Housing is an important component of the U.S. economy. Monitoring this sector’s strength and growth trend has forecasting value. Like any industry, housing has its own cyclical pattern, which was on display over the last decade.
According to the most fundamental concept of Economics 101, supply and demand drive price levels. At the peak in 2007, there were 4 million homes for sale. Compared to the past, this was a large spike in volume. Prices ended up falling for the next six years in a row.
Today, there are 1.8 million homes for sale. The housing inventory fell 7% over the last year. Thus, prices continue to rise.
A quick look at the Case-Shiller Home Price Index for the 20 largest metropolitan areas show housing prices near the peak of 2007. Real estate prices are local, so there is large dispersion in the data. San Francisco real estate prices are much higher than ten years ago thanks to a booming technology industry. Detroit, unfortunately, is not.
If one adjusts the price index for inflation, we see a different picture painted by the chart below. Prices are higher than five years ago, yet not back to the peak levels. It is more like late 2003 than 2007 compared to the last cycle.
Most asset prices are at all-time highs. The Federal Reserve’s formula of keeping interest rates low, just like in the 2000s, helped boost stocks, bonds, and real estate prices. This does not mean a price decline is imminent. Supply is certainly low. Many people locked in low mortgage rates over the last several years, so the motivation to move is lower. At the same time, millennials are increasingly entering prime home buying years. Baby boomers are considering where to live in retirement, with surveys showing some want to downsize while others want more space.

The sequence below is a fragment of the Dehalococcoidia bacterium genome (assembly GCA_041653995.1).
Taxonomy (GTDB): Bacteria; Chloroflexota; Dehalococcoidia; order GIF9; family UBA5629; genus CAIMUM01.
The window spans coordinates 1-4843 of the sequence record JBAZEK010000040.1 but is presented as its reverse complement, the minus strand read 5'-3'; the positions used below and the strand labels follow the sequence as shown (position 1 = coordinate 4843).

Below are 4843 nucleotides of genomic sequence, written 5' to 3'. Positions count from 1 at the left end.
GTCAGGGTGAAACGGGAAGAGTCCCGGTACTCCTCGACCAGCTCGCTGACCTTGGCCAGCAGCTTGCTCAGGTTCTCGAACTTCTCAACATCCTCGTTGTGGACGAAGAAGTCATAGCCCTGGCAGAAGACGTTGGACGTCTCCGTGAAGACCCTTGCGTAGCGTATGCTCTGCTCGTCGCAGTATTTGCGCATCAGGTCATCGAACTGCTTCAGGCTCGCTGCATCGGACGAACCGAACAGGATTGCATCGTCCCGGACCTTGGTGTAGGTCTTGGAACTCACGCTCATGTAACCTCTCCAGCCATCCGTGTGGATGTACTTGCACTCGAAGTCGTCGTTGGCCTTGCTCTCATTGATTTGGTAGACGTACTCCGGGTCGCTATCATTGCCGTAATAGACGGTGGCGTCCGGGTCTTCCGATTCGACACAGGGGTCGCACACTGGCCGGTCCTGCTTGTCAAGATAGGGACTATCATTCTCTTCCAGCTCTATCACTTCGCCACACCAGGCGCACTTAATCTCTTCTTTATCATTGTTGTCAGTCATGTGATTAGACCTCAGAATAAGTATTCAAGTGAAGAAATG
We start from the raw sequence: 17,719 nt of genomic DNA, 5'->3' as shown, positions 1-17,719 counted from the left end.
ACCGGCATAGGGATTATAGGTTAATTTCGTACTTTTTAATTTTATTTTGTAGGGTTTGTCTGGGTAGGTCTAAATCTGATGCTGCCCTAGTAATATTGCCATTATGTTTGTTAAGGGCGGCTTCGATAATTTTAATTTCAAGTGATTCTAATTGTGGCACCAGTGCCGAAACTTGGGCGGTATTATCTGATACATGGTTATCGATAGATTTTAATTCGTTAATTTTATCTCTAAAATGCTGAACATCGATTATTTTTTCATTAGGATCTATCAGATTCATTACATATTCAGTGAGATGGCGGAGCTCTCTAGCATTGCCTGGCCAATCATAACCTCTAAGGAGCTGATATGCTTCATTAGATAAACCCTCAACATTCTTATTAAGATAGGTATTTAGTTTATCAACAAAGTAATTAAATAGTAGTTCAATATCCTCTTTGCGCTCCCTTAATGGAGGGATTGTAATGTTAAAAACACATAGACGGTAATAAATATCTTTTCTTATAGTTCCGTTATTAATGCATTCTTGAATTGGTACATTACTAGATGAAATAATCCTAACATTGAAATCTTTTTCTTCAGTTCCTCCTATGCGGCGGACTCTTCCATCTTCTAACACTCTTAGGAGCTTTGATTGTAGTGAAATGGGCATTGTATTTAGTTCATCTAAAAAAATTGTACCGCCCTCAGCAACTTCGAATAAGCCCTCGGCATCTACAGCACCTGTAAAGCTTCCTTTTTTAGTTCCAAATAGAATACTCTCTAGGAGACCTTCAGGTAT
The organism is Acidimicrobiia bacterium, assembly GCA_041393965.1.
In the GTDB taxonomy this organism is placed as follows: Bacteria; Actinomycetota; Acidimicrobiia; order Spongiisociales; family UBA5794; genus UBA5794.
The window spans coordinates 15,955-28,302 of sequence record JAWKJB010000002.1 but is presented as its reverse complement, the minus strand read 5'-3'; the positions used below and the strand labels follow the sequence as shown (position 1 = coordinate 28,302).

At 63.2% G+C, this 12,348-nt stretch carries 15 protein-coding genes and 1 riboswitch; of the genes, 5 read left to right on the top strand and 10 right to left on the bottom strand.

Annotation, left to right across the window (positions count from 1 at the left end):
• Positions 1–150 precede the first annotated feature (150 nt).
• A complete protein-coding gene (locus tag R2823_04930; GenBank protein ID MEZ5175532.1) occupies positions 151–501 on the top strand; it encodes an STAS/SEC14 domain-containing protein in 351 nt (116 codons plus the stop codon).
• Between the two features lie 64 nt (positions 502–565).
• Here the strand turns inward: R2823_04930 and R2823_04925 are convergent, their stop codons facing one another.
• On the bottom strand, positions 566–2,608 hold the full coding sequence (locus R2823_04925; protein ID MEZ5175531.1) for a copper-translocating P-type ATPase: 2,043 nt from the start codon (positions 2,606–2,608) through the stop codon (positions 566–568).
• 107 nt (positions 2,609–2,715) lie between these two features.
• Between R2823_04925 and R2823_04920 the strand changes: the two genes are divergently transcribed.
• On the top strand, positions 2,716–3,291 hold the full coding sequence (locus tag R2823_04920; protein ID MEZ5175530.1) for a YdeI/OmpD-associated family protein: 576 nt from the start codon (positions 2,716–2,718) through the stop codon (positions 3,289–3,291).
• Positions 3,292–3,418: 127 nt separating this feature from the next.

Leverage levels are much lower for households than ten years ago. With lower interest rates, the debt service levels as a percent of income are much lower. This indicates a much healthier balance sheet for consumers with the ability to take on debt. Mortgage rates are higher than a year go, but mortgage applications continue rising.
Anecdotally, there does seem to be much more chatter about house flipping and television shows dedicated to the rehab of houses. For areas with highly competitive bidding and much more availability of leverage, this could pose a risk.
Putting this all together means demand is robust. Housing continues to recover at the macro level, with 9% growth in single family housing construction. There are pockets of frothiness in certain cities and regions. Everyone’s favorite house searching site, Zillow, forecasts the median home price to increase by 2.6% over the next year.
Housing should be a solid contributor to economic growth the next few years. This means it will likely be a source of jobs, wage growth, and profits rather than the economic drag it was following the financial crisis.
This material is based on public information as of the specified date, and may be stale thereafter. Aurum Wealth Management Group has no obligation to provide updated information on the securities or information mentioned herein. Actual events may differ from those assumed and changes to any assumptions may have a material impact on any projections or estimates.